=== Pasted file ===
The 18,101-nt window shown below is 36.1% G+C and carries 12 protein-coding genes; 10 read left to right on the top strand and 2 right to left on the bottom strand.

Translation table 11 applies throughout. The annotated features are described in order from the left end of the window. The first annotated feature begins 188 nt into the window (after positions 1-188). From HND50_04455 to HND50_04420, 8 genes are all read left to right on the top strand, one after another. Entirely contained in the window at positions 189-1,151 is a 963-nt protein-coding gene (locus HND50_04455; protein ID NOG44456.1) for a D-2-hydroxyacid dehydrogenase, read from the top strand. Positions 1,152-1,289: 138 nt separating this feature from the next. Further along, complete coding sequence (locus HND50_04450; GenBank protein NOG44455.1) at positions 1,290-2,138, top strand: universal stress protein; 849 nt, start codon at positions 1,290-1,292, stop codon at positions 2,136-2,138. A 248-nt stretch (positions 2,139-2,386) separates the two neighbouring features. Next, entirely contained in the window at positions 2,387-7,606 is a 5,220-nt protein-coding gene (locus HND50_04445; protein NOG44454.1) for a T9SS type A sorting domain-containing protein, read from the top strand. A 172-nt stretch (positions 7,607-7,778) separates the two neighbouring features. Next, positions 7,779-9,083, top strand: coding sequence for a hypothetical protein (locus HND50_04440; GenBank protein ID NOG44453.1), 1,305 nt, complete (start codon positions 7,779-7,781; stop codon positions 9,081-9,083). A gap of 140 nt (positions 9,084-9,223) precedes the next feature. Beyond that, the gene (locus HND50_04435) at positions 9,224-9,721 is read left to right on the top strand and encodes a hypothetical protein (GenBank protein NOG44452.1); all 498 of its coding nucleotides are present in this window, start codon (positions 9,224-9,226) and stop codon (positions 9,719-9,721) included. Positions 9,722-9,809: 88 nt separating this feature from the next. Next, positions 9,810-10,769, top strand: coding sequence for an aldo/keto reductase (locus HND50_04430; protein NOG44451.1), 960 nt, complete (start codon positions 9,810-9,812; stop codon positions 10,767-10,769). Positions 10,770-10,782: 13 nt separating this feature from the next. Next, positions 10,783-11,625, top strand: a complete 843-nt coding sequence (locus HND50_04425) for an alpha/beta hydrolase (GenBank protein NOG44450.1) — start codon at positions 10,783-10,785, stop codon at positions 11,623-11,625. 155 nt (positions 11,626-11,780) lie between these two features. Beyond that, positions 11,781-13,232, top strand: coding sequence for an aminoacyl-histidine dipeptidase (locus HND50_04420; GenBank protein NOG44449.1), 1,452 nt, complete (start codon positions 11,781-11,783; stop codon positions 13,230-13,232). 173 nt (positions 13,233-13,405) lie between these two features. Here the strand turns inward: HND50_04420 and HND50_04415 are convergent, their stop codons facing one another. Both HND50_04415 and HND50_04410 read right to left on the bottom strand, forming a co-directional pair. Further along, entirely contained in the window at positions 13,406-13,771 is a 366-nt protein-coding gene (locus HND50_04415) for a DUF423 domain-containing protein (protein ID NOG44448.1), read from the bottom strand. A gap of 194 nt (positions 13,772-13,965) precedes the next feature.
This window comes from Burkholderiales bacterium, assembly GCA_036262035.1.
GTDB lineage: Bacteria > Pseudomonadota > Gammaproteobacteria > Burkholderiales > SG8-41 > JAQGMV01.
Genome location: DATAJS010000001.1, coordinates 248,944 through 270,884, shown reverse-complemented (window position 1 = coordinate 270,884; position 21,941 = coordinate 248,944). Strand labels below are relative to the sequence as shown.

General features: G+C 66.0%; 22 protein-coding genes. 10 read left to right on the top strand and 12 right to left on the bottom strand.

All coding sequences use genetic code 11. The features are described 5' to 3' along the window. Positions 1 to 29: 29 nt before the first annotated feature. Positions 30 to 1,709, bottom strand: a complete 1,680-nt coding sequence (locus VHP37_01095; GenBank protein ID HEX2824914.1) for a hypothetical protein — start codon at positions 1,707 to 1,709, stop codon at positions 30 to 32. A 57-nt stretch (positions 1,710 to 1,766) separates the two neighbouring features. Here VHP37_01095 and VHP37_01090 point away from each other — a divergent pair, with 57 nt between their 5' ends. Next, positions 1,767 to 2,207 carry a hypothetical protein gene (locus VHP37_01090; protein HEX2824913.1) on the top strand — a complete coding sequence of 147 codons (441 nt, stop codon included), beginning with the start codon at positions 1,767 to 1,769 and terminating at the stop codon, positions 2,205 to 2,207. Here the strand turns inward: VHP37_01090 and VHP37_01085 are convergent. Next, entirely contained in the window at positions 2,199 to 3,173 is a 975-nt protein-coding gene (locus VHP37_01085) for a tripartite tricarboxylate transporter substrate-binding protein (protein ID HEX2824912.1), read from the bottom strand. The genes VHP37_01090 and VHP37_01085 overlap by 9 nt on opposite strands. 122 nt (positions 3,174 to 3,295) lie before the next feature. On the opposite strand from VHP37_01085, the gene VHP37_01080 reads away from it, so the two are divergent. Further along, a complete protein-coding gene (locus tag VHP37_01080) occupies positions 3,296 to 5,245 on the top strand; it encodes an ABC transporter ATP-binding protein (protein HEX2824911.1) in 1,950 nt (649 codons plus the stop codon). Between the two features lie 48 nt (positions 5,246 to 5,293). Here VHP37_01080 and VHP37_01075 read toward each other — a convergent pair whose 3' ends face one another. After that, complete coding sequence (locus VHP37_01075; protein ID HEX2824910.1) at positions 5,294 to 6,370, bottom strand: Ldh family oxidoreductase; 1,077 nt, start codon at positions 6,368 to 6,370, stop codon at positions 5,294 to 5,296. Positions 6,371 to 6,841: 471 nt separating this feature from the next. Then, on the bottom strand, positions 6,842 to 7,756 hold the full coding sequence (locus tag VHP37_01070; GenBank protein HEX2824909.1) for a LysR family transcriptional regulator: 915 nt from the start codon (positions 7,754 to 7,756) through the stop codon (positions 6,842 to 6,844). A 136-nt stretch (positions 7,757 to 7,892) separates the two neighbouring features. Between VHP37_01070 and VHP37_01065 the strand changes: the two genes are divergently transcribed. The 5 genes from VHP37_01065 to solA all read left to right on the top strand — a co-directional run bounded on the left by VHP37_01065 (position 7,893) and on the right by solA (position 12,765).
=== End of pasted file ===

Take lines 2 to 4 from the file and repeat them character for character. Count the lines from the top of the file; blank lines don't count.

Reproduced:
Translation table 11 applies throughout. The annotated features are described in order from the left end of the window. The first annotated feature begins 188 nt into the window (after positions 1-188). From HND50_04455 to HND50_04420, 8 genes are all read left to right on the top strand, one after another. Entirely contained in the window at positions 189-1,151 is a 963-nt protein-coding gene (locus HND50_04455; protein ID NOG44456.1) for a D-2-hydroxyacid dehydrogenase, read from the top strand. Positions 1,152-1,289: 138 nt separating this feature from the next. Further along, complete coding sequence (locus HND50_04450; GenBank protein NOG44455.1) at positions 1,290-2,138, top strand: universal stress protein; 849 nt, start codon at positions 1,290-1,292, stop codon at positions 2,136-2,138. A 248-nt stretch (positions 2,139-2,386) separates the two neighbouring features. Next, entirely contained in the window at positions 2,387-7,606 is a 5,220-nt protein-coding gene (locus HND50_04445; protein NOG44454.1) for a T9SS type A sorting domain-containing protein, read from the top strand. A 172-nt stretch (positions 7,607-7,778) separates the two neighbouring features. Next, positions 7,779-9,083, top strand: coding sequence for a hypothetical protein (locus HND50_04440; GenBank protein ID NOG44453.1), 1,305 nt, complete (start codon positions 7,779-7,781; stop codon positions 9,081-9,083). A gap of 140 nt (positions 9,084-9,223) precedes the next feature. Beyond that, the gene (locus HND50_04435) at positions 9,224-9,721 is read left to right on the top strand and encodes a hypothetical protein (GenBank protein NOG44452.1); all 498 of its coding nucleotides are present in this window, start codon (positions 9,224-9,226) and stop codon (positions 9,719-9,721) included. Positions 9,722-9,809: 88 nt separating this feature from the next. Next, positions 9,810-10,769, top strand: coding sequence for an aldo/keto reductase (locus HND50_04430; protein NOG44451.1), 960 nt, complete (start codon positions 9,810-9,812; stop codon positions 10,767-10,769). Positions 10,770-10,782: 13 nt separating this feature from the next. Next, positions 10,783-11,625, top strand: a complete 843-nt coding sequence (locus HND50_04425) for an alpha/beta hydrolase (GenBank protein NOG44450.1) — start codon at positions 10,783-10,785, stop codon at positions 11,623-11,625. 155 nt (positions 11,626-11,780) lie between these two features. Beyond that, positions 11,781-13,232, top strand: coding sequence for an aminoacyl-histidine dipeptidase (locus HND50_04420; GenBank protein NOG44449.1), 1,452 nt, complete (start codon positions 11,781-11,783; stop codon positions 13,230-13,232). 173 nt (positions 13,233-13,405) lie between these two features. Here the strand turns inward: HND50_04420 and HND50_04415 are convergent, their stop codons facing one another. Both HND50_04415 and HND50_04410 read right to left on the bottom strand, forming a co-directional pair. Further along, entirely contained in the window at positions 13,406-13,771 is a 366-nt protein-coding gene (locus HND50_04415) for a DUF423 domain-containing protein (protein ID NOG44448.1), read from the bottom strand. A gap of 194 nt (positions 13,772-13,965) precedes the next feature.
This window comes from Burkholderiales bacterium, assembly GCA_036262035.1.
GTDB lineage: Bacteria > Pseudomonadota > Gammaproteobacteria > Burkholderiales > SG8-41 > JAQGMV01.